David E. Mentley, senior vice president at iSuppli/Stanford Resources, said Pixelworks, Genesis, iChips, SmartASIC and Oplus are among the companies making image processors for LCD TVs. The parts "are more than scalers, as they handle deinterlacing, artifact removal and color control," Mentley said.
The battle is joined, but it's far from over. "Many of the top-tier system makers still do their own chips," Mentley said, "so the merchant market for these products is just starting to take off."
Knowledge base, IP strength
Both Philips and Micronas hope to become dominant players by leveraging their global TV system knowledge and intellectual property, including existing TV chip solutions that cover progressive-scan analog TVs, hybrid digital/analog televisions and high-end digital TVs.
The reference design that Philips is showing at IFA taps an existing global one-chip TV solution from the company. The chip, the PNX300x, enables digital processing in analog TVs. It's paired in the reference design with the SAA6713 scaler.
ST has a two-pronged strategy to cater to traditional TV set manufacturers and PC display vendors. For the PC world, ST offers a digital chroma decoder integrated with a data slicer, zooming and picture improvement algorithms. The part can be a companion chip for a scaler IC from companies such as Genesis or Pixelworks, said Jean-Yves Gomez, ST's TV division director.
For TV makers, ST will roll out a 32-bit CPU-based TV platform to replace the CRT RGB converter with an in-house LCD scaler. The platform will integrate chroma decode and video-processing functions.
While helping push the transition to flat-screen TVs, chip vendors must keep an eye on the transition to digital TV, which has proved a slow starter but is nonetheless a factor. The mandate for chip makers looking to enable both transitions is to ensure that TV makers can continue to exploit the investments they've already made in software and hardware.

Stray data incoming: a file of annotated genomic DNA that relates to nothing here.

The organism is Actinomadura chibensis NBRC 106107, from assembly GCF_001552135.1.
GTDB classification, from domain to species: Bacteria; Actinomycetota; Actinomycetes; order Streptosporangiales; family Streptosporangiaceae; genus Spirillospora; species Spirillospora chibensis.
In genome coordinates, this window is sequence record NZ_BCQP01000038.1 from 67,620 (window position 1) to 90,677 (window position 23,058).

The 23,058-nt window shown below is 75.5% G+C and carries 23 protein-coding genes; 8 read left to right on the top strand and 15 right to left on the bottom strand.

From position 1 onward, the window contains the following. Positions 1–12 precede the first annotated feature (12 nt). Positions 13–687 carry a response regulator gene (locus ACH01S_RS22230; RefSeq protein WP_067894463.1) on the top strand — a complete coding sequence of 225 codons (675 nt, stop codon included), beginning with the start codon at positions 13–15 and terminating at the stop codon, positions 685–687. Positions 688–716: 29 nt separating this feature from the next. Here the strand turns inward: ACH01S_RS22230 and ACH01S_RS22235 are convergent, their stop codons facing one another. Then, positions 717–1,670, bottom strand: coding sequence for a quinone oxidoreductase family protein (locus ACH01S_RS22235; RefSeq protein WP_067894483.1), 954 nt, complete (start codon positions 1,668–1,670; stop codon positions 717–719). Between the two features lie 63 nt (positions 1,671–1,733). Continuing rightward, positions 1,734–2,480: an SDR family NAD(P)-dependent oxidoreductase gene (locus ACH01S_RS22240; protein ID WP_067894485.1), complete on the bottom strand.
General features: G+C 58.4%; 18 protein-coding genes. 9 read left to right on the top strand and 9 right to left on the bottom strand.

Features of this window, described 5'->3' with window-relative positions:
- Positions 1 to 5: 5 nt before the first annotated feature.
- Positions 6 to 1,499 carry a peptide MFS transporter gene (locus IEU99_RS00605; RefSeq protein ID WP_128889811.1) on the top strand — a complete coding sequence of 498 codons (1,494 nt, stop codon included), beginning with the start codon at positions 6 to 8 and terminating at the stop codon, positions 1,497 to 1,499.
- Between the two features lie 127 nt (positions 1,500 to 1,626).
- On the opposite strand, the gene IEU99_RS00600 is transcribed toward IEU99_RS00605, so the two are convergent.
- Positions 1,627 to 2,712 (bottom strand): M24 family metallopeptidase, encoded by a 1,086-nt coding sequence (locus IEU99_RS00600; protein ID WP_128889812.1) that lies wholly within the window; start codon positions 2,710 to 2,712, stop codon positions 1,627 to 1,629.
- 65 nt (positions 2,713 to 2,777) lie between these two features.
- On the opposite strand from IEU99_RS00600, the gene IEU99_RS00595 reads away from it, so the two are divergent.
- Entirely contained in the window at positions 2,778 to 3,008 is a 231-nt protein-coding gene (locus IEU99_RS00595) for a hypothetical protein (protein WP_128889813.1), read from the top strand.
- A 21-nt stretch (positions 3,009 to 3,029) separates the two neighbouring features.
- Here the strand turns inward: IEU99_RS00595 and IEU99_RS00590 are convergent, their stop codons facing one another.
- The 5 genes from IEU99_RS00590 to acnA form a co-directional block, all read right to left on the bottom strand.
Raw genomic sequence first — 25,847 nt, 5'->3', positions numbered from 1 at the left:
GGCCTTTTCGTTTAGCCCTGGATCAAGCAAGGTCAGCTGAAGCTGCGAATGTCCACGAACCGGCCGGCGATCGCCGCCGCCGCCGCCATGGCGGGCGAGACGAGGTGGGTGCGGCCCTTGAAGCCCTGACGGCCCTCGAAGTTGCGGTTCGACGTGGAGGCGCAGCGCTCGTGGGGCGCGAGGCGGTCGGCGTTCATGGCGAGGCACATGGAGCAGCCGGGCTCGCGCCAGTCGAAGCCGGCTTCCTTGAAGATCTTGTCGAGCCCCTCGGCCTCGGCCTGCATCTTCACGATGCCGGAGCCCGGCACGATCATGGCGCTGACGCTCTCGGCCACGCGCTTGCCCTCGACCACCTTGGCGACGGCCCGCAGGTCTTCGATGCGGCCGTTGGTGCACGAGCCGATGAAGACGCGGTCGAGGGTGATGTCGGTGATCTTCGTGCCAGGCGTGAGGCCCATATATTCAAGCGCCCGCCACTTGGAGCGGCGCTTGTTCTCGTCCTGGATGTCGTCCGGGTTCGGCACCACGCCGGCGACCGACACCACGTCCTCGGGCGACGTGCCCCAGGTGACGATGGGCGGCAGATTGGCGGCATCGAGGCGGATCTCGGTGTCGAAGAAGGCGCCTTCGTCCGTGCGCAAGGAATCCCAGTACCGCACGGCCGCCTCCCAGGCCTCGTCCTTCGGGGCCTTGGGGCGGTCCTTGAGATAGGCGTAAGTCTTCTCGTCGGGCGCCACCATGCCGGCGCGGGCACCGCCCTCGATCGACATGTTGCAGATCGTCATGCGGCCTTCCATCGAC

"Quarter after quarter, midrange TVs are slowly disappearing," said Micronas' Rost. "Twenty- to 25-inch, single-scan, 4:3 aspect ratio analog CRT TVs are no longer attractive to anyone."
Aware of the trend, Philips has unveiled a home entertainment engine at IFA for hybrid digital televisions and home entertainment hubs. The PNX8550, integrating a MIPS RISC core with two TriMedia cores running at 240 MHz, can be used with the SAA6713 scaler to create a digital flat-screen TV. Because the system-on-chip is built on the same software environment as Philips' analog LCD TV reference design, "you can migrate to LCD TV while still protecting your investment in TriMedia," said Paul Martin, marketing manager of broadband IC solutions at the company.
While Philips and Micronas are counting on their large existing customer bases to secure shares of the LCD TV market, both realize they must also court the raft of Asian startups. "Instead of talking to 10 big TV set manufacturers, we now need to work with 50 different LCD TV vendors," Micronas' Zibold noted.
Chips for the global market must handle NTSC, PAL, Secam video processing and all broadcast variants in between, ST's Gomez said. "We need to ask how long it will take for [LCD scaler chip companies] to get all the know-how necessary to build a TV."
Anders Frisk, executive vice president and COO of Genesis, emphasized the importance of "the right scaling technology." Genesis' scaler includes deinterlacing and the company has integrated the home-theater technology of its Faroudja wholly owned subsidiary into its solution, he said.
Those offering "ease of integration, engineering support and a flexible software design tool kit" will win the LCD TV market, said Mentley. "An infinite number of features can be added to an image processor. Image quality is subjective. The trend is to build up a brand image from the processor."